Once, several apartments ago, there came a knock at the door. We were sitting upstairs and could see through the window that they were carrying suspicious pamphlets - so with all self-respect we could muster, we quickly ducked out of sight and pretended we weren't home.
Thing is, the door wasn't locked, and apparently wasn't latched, because the door swung open the next time they knocked.
So they left. Without pulling the door shut. Good thing we were only pretending to not be home. 
That story doesn't really have a point. Other than "who the hell does that?"
Also, there was a client at the group home who called them "door-to-door God salesmen."

This post quite possibly brought to you by the Vicodin that the dentist gave me.

Sunday Morning Message: Confessions of a Loser

Here are my notes from the message I gave Sunday morning. 

Warning: This message was intended for a UU audience. I talk a lot about my faith in the blog because obviously, my faith's important to me. But I try to avoid saying stuff that could be taken as evangelism - I came to Unitarian Universalism because there was a hole in my life where faith was supposed to be. If you don't have that hole - either because you already have a religion or because you are happy with having no religion, I'm certainly not going to try to make you think you do, or that I know what will fill it, if that makes sense.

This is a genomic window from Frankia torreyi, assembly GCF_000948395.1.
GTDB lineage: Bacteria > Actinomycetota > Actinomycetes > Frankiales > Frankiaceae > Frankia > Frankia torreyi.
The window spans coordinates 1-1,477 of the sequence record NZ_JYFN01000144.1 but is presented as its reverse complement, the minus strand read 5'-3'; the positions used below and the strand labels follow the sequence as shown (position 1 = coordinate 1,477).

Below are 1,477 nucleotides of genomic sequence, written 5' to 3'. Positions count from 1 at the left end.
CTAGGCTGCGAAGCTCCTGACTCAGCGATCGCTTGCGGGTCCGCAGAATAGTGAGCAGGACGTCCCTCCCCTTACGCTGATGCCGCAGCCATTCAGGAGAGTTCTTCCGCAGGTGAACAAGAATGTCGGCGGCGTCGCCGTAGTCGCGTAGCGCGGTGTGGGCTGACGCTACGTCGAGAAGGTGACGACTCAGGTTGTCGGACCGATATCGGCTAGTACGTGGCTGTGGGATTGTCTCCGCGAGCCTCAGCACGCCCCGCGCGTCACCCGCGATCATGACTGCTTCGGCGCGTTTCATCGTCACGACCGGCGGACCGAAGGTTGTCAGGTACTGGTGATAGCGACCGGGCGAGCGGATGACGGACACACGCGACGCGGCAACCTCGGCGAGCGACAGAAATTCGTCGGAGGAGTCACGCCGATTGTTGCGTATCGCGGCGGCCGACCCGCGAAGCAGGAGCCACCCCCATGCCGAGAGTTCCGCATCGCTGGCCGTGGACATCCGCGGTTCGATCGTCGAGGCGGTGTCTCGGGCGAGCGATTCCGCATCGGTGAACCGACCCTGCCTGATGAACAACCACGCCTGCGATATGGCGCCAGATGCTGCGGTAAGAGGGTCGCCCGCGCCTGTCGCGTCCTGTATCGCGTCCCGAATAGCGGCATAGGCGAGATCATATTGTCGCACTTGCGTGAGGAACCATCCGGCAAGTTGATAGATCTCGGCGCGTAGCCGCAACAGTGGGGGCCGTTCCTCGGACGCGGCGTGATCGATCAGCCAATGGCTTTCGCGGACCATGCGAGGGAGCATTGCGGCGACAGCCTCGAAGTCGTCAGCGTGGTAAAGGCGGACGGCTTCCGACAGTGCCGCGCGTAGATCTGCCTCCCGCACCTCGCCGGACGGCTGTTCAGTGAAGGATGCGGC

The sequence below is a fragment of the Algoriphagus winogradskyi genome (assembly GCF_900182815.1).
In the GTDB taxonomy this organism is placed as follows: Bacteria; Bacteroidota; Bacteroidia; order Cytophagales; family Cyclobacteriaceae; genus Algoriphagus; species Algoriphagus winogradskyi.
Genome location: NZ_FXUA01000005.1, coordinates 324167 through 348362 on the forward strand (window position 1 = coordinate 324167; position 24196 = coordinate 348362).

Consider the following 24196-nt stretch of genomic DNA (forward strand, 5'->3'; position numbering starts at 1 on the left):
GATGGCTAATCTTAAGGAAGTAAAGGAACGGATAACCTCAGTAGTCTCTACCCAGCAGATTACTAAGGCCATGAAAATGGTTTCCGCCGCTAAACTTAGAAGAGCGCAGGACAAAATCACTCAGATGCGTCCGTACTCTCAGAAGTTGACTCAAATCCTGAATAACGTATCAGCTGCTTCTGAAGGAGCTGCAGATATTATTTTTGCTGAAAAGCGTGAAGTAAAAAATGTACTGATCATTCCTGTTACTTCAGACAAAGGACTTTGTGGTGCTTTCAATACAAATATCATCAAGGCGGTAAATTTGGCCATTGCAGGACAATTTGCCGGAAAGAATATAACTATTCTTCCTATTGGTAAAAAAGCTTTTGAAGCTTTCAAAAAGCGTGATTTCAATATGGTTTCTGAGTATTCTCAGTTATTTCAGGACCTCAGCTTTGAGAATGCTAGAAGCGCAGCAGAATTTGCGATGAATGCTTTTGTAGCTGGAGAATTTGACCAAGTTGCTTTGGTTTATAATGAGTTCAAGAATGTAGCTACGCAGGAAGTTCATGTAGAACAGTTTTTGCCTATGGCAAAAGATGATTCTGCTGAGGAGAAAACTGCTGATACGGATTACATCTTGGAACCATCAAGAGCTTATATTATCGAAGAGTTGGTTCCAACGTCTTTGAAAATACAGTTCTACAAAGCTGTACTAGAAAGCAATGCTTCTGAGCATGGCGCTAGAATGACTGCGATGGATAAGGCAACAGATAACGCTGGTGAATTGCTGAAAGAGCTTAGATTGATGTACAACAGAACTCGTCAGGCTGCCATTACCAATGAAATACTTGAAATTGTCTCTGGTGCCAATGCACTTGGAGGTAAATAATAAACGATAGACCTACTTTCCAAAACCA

Point being, I'm going to put on my skinny tie and knock on your door. If you don't want to hear it, just pretend you're not home.

I am a loser. Have been all my life. 
I grew up in a frugal, religious family, one that didn't prize superficial things and had no interest in keeping up with the Joneses. We read books instead of watching TV, we shopped at Value City, and we devoted a whole lot of our time to church and the sacrifice and service that goes with living one's faith.